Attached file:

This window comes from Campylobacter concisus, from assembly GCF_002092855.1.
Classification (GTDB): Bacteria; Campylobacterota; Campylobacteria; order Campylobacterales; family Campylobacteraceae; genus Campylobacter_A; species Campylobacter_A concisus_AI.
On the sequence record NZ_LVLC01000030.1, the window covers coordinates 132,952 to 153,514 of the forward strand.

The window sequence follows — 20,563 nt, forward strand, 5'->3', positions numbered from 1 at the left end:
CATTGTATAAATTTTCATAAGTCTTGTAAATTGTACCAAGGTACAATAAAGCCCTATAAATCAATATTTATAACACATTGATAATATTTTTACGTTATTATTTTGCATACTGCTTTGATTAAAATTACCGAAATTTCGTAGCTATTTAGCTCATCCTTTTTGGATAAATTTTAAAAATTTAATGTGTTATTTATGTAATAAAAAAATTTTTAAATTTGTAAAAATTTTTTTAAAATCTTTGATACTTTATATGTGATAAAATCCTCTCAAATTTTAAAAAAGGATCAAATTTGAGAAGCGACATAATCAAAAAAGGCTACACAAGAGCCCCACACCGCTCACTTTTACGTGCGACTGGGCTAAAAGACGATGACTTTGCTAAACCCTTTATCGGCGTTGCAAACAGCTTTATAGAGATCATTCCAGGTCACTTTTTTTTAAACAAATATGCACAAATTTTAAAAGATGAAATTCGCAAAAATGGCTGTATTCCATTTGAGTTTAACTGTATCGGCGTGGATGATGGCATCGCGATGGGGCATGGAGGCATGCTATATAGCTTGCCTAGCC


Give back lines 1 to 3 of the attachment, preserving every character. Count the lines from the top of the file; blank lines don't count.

This window comes from Campylobacter concisus, from assembly GCF_002092855.1.
Classification (GTDB): Bacteria; Campylobacterota; Campylobacteria; order Campylobacterales; family Campylobacteraceae; genus Campylobacter_A; species Campylobacter_A concisus_AI.
On the sequence record NZ_LVLC01000030.1, the window covers coordinates 132,952 to 153,514 of the forward strand.